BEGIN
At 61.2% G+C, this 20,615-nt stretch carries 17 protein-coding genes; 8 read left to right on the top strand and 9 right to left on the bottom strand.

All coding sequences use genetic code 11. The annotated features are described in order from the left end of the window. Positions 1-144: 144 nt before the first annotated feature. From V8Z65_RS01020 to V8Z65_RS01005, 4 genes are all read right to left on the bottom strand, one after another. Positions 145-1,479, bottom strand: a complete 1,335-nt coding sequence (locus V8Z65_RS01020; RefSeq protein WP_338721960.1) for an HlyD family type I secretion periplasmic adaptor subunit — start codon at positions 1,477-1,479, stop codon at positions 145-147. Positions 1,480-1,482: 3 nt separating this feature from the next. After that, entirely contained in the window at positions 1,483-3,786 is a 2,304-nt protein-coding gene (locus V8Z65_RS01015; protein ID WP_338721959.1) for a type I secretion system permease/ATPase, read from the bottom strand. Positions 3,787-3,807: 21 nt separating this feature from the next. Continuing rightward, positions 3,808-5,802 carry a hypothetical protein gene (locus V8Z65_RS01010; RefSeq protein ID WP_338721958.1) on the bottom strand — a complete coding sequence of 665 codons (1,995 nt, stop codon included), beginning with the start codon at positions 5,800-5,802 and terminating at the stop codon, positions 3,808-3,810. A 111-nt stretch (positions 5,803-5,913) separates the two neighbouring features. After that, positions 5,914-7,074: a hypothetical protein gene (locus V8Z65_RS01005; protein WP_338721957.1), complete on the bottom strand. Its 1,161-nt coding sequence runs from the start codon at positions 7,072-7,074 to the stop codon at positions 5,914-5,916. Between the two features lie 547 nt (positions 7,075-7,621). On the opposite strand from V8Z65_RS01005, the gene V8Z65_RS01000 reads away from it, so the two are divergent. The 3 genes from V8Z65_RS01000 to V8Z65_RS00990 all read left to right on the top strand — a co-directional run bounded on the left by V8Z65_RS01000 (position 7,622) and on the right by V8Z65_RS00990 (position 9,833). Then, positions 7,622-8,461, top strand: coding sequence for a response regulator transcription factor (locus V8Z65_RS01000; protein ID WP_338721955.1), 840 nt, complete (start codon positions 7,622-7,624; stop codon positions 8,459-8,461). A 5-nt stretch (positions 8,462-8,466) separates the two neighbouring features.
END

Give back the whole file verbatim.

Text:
At 61.2% G+C, this 20,615-nt stretch carries 17 protein-coding genes; 8 read left to right on the top strand and 9 right to left on the bottom strand.

All coding sequences use genetic code 11. The annotated features are described in order from the left end of the window. Positions 1-144: 144 nt before the first annotated feature. From V8Z65_RS01020 to V8Z65_RS01005, 4 genes are all read right to left on the bottom strand, one after another. Positions 145-1,479, bottom strand: a complete 1,335-nt coding sequence (locus V8Z65_RS01020; RefSeq protein WP_338721960.1) for an HlyD family type I secretion periplasmic adaptor subunit — start codon at positions 1,477-1,479, stop codon at positions 145-147. Positions 1,480-1,482: 3 nt separating this feature from the next. After that, entirely contained in the window at positions 1,483-3,786 is a 2,304-nt protein-coding gene (locus V8Z65_RS01015; protein ID WP_338721959.1) for a type I secretion system permease/ATPase, read from the bottom strand. Positions 3,787-3,807: 21 nt separating this feature from the next. Continuing rightward, positions 3,808-5,802 carry a hypothetical protein gene (locus V8Z65_RS01010; RefSeq protein ID WP_338721958.1) on the bottom strand — a complete coding sequence of 665 codons (1,995 nt, stop codon included), beginning with the start codon at positions 5,800-5,802 and terminating at the stop codon, positions 3,808-3,810. A 111-nt stretch (positions 5,803-5,913) separates the two neighbouring features. After that, positions 5,914-7,074: a hypothetical protein gene (locus V8Z65_RS01005; protein WP_338721957.1), complete on the bottom strand. Its 1,161-nt coding sequence runs from the start codon at positions 7,072-7,074 to the stop codon at positions 5,914-5,916. Between the two features lie 547 nt (positions 7,075-7,621). On the opposite strand from V8Z65_RS01005, the gene V8Z65_RS01000 reads away from it, so the two are divergent. The 3 genes from V8Z65_RS01000 to V8Z65_RS00990 all read left to right on the top strand — a co-directional run bounded on the left by V8Z65_RS01000 (position 7,622) and on the right by V8Z65_RS00990 (position 9,833). Then, positions 7,622-8,461, top strand: coding sequence for a response regulator transcription factor (locus V8Z65_RS01000; protein ID WP_338721955.1), 840 nt, complete (start codon positions 7,622-7,624; stop codon positions 8,459-8,461). A 5-nt stretch (positions 8,462-8,466) separates the two neighbouring features.